To God be all glory,

Lisa of Longbourn

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A woman sits in a room lit by lights from other rooms. She’s sitting on the floor with her back to an empty chair. And she’s crying. A man happens by and notices. “Why are you crying?” he asks. That’s when it happens. Her fist swings with all the force swelling her tears, straight into whatever part of him is nearest. Words just won’t cut it; they haven’t been, for weeks and months. She wants him to realize her emotion, to force him to feel it. But she doesn’t want to hurt him. Too bad her fist is bony and his ribs were nearest and the bruising will keep him sore for days. I mean it; it’s too bad. She shouldn’t have done it. She needed to find a way to accomplish her goal without this contrary side effect. Is there one, though?

To God be all glory,
Lisa of Longbourn

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Grace

Human beings are totally depraved.  We can do nothing good apart from God.  He enables us to be good.  According to the good pleasure of His will, He gifts us.  Grace is more than a status, more than something that rescued us from Hell and promises us Heaven; it is real now, useful for our lives. 

Deserve.  Competition.

Though marriage is good and normal and to be desired, it is not something that anyone deserves.  Nor is it a competition to be the most deserving.  Feeling that the wife market is a contest tragically cripples my relationships with other women as I become jealous and judgmental.  Or I get frustrated with men for not being discerning of who is most worthy of their attention.

Grace.

Marriage is a gift from God.  We become married, stay married, and excel at marriage only by His grace.  The timing and circumstances are results of God’s goodness, even when there is long waiting, heartbreak, rejection.  The goal of marriage isn’t for us to be happy.  It is a good gift, but it is also a good work. 

Perfect.

There is so much pressure to be perfect, as though that would persuade men – or God Himself – that I am worthy of marriage.  And when I fall short of perfect, I despair of marriage.

Grace.

Grace answers this, because God’s grace is merciful.  Everyone already knows I’m a failure.  Marriage is not a synonym for heaven, the reward of the already sanctified; rather, that relationship promotes our sanctification.  God’s grace looks on my imperfection and gives me what will teach and grow me.  For now that gift is a time of hope.  One day He may make me more like His Son by making me a wife.   

All kinds of perfect.

Looking around at the women who are already married, as though this was scientific, I see all different kinds of strengths and skills and types that have attracted men.  And I have no idea which kind of perfect my future husband is going to want/need/find attractive.

Because men get to do the initial choosing, I also lose sight of the fact that men don’t deserve wives any more than wives deserve husbands.  So I shouldn’t be putting too much stock in what they think or how they feel.  The pot cannot say to the potter that the potter formed it wrong – but if the pot is a gift from the potter, the person receiving the gift would be rude and rather silly to tell the pot that the potter is forming it wrong.  Nor do I know many men who reject the good gifts the Potter has made for them.

Grace.

I believe God is much more involved in the process of finding a spouse than we give Him credit for.  There isn’t any scientific reason why a man should find one woman more attractive than another, why he should notice the shy girl and not go after the more exuberant one, for example.  God gives a man his wife, Proverbs teaches.  It’s almost like magic, and it is nothing I can control, even by being perfect. 

Striving, worrying.

But I want to control, so I try to be all kinds of perfect.  I second-guess myself.  I over-analyze everything about everybody.  Maybe I gave the wrong impression of myself.  Why do people always assume things about me that are false and that don’t help my marriage prospects?  And then I worry that I’m not good enough.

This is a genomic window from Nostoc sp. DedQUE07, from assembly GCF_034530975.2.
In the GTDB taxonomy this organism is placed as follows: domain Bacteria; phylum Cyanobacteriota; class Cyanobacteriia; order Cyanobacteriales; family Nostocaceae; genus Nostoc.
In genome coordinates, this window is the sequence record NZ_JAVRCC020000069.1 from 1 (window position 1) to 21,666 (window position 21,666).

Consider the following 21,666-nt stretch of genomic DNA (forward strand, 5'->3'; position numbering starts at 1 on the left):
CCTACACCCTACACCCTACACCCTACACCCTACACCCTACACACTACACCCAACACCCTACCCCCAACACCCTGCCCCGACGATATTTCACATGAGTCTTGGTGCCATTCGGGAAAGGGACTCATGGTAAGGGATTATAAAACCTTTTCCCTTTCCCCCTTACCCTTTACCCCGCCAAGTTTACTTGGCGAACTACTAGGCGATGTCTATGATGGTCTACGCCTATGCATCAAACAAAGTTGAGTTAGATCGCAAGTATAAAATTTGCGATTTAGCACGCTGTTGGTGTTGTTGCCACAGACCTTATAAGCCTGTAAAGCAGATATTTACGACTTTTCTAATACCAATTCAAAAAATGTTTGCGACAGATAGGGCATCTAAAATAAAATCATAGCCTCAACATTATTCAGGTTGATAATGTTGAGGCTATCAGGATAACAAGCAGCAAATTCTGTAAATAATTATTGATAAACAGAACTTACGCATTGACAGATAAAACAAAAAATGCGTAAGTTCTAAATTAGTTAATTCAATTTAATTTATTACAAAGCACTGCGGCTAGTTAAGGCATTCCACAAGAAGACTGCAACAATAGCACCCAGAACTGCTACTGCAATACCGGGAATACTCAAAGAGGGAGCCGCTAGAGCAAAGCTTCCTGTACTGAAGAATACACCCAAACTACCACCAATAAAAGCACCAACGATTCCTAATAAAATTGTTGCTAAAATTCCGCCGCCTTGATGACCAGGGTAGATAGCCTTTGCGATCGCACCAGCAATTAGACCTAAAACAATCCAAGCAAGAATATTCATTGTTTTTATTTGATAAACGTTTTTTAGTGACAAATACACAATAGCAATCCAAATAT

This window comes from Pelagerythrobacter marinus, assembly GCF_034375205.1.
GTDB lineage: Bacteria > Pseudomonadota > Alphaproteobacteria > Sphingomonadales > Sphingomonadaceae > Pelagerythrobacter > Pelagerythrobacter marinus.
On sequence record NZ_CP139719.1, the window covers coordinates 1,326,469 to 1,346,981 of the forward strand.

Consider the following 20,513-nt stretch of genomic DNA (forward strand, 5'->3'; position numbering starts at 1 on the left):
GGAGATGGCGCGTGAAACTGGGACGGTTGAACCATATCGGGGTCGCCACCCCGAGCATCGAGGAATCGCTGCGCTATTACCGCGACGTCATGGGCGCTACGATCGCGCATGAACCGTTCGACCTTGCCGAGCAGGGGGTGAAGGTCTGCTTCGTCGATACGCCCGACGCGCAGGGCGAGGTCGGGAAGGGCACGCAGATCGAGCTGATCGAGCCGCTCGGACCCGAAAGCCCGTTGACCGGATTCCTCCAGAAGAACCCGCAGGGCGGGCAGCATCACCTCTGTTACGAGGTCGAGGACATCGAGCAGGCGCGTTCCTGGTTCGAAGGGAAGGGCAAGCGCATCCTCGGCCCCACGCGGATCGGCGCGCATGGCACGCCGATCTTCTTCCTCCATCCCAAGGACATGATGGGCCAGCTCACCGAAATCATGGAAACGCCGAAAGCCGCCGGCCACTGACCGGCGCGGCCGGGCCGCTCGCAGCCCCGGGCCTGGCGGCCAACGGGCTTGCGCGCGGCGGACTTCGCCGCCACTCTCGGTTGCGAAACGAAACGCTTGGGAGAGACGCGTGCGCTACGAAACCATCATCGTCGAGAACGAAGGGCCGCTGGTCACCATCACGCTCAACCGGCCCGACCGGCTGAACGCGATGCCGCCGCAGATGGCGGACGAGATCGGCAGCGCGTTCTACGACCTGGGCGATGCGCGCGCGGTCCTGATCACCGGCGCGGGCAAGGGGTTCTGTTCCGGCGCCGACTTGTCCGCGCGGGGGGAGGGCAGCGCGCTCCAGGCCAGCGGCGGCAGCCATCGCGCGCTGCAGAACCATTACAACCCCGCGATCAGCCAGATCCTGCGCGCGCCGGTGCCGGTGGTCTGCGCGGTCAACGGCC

Grace. 

One good thing about grace is that it applies to other people as well.  I’m not a vindictive, no second-chances friend, so why do I expect anyone to treat me that way?  Do I have the humility to let others show me grace?  Do I have the confidence that God can work in their lives even when I’m not all-knowing – or even when I do something selfish or stupid?

Peace, joy, fulfillment, vessel. 

Confidence that God is active, and good, brings peace.  I rejoice when I see Him working, when I receive a gift – whether it is a compliment, a conversation with a friend, or (if the Lord wills, someday) a husband.  I can rejoice when things don’t go as I had planned because it is evidence of a much smarter and more loving Person working.  There is fulfillment in being each day the person God wants me to be instead of the person I am guessing (this minute) would give me the best chance at getting married (this year).  In the life of each person I know, I don’t play the role that I want to play, or that they want me to take on; I can be the vessel for God’s grace and truth that they need, that He intends.  I would much rather have a marriage based on serving a spouse as God has designed than as either of us imagine or demand.

Grace. 

There is a sense in which God’s grace reveals how I could please Him better.  He is perfecting me, faithfully, and will not cease to do so when I get married.  He guides me in the next step to take: not by excessive analysis of every possible outcome of my choices, but by personally revealing where I am weak and where He has made me strong. When I have the perspective to see that He is using others in my life for His purposes, I can follow the examples of other godly women, without jealousy; and submit to the men teaching on how to be a virtuous woman and valuable wife.  

To God be all glory,

Lisa of Longbourn

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Surprised.

Are all my posts the same?  All this wrestling with change?

 

“Why am I not the same as I used to be?  How have I changed?  What shall I hold on to?  Who am I becoming?  Does anyone else notice?”

 

I don’t know where I’m going.  I never have.  When I graduated and people asked what next, even if I thought of a polite and normal-sounding answer, inside I thought of that verse in John 3, that the wind blows here and there and people born of the Spirit are like that.  Except, well, some Spirit-born people aren’t like that.  They make plans.  Plans may not come about, but if nothing gets in their way they know what they’ll do and choose and who they’ll be.  I like surprises and spontaneity, though.

 

In my life I have been surprised by:
What I believe.
Who becomes a friend.
Who fades from my life.
Length of time.
My own unkindness.
Grace.
The taste of green peppers.
Winning.
Losing.
Being known.
Quitting.
Where I find my socks.
What doesn’t work.
Word origins.
What I look like in the mirror.

 

To God be all glory,

Lisa of Longbourn